“The union is an undimmable light and voice of reason in an everchanging educational and political landscape,” said University of NSW student and winner of a Future Teachers Scholarship Stuart Hansen.
Federation has awarded a range of $4000 Future Teacher Scholarships to students enrolled in NESA-accredited initial teacher education programs in NSW. This is part of its ongoing commitment to the teaching profession in public schools and supporting the next generation of activists. The scholarship awardees can use their money to assist with educational expenses directly related to teacher training, such as a laptop, textbooks, computer software and stationery.
All applicants for the scholarships, who must be student members of the union, were asked to demonstrate an understanding of the value of public education and the value of unions to society as part of their applications.
The awardees shared their appreciation for our union and trade unionism in their responses.
“I am particularly impressed by the union’s values of equity and democracy and commitment to teachers’ working rights,” said Georgina Di Camillo, who is studying at Macquarie University.
“I relish being part of a strong, dynamic union,” University of New England student Aaron Jory said.
“Guiding our future students through their education can be taxing and challenging for public school teachers … Federation gives NSW teachers the support required to give the best education possible,” said Ellise Breust, a University of Wollongong student.
“My parents and grandparents have been members for over 60 years and I understand the voice that a collective can have to ensure the rights of workers are being heard,” said Adam Hart, who is studying at the University of Newcastle.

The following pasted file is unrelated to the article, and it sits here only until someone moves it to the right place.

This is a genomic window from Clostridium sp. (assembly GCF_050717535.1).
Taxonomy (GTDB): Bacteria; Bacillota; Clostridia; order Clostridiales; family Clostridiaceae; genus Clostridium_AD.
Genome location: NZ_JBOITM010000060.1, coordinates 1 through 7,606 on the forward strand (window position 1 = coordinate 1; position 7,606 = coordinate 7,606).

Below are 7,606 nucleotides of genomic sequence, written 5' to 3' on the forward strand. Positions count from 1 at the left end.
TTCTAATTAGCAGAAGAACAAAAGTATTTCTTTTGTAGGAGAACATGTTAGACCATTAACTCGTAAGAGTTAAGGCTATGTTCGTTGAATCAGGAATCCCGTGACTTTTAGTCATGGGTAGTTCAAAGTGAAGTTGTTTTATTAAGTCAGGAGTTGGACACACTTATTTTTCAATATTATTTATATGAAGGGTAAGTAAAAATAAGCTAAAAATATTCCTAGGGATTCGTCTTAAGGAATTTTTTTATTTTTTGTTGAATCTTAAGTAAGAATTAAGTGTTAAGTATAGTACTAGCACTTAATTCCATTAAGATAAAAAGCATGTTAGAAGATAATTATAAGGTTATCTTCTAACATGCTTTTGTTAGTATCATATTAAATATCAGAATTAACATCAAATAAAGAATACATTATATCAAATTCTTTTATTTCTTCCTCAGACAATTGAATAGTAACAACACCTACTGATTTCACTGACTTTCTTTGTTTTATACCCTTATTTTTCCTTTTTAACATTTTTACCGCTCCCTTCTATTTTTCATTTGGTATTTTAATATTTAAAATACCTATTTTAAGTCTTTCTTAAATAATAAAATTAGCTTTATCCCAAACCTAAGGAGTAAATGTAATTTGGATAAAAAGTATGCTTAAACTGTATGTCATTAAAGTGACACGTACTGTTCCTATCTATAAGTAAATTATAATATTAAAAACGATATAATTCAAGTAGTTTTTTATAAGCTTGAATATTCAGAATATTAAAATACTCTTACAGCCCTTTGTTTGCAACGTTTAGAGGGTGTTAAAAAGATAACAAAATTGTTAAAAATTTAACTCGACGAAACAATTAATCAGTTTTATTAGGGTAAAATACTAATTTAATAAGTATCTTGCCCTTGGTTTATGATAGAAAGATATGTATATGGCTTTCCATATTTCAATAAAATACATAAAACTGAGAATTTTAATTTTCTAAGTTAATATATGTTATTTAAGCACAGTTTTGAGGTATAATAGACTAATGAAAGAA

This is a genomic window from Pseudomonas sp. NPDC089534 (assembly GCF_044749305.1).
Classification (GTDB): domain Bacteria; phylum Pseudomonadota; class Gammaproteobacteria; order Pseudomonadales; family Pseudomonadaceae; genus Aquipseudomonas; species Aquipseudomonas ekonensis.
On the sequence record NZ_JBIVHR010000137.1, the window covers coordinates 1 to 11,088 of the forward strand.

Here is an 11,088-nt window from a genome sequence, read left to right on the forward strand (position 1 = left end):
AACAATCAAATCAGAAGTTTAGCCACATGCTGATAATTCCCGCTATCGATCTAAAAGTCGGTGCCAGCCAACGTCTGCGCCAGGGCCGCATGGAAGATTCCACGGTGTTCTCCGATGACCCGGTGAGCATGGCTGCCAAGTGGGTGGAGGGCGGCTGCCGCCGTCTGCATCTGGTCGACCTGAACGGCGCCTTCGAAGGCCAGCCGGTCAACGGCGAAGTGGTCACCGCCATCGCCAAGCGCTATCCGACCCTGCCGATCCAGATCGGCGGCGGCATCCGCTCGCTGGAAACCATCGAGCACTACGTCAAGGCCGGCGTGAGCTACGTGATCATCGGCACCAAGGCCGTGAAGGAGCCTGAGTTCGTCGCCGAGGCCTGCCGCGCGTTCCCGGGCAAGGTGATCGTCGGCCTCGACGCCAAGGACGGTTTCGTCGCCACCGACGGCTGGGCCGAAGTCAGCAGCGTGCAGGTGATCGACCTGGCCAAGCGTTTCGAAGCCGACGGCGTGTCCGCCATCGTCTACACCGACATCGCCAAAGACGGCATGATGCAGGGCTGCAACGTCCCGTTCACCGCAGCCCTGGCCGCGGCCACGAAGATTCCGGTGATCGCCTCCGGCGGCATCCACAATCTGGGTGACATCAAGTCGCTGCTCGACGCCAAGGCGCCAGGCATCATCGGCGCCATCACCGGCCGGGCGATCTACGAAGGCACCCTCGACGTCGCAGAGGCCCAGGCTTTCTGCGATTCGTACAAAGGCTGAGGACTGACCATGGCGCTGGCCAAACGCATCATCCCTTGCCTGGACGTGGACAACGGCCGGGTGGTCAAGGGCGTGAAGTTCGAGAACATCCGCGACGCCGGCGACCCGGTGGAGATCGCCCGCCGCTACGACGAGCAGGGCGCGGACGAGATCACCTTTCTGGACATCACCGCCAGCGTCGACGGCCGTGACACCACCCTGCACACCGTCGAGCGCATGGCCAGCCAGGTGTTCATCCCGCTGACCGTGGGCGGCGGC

“We couldn’t have a robust public education system without a strong union,” Macquarie University student Alexandra King said.
“Trade unionism is as relevant today as it was previously and should be celebrated as part of a society that values equity and fairness,” said Tracy Main, a University of Newcastle student.
“Unions give balance to the unequal relationship between employers and employees,” said Joshua Mills, who is studying at the University of Wollongong.
“I commit to … valuing public education and upholding the value of the union to society,” Charles Sturt University student Elise Thornthwate said.
“I wholeheartedly support the work of the NSW Teachers Federation as they continue to advocate for teachers, which ensures that students receive the best possible education,” said Maryam Johnson, a University of New England student.
Scholarship winners expressed the importance of public education, including John Kaye Memorial Scholarship winner Miroslav Sandev, a student at the University of New England, who wrote: “Public education … can be a stepping stone for people from disadvantaged backgrounds into new opportunities, otherwise closed off to them.”
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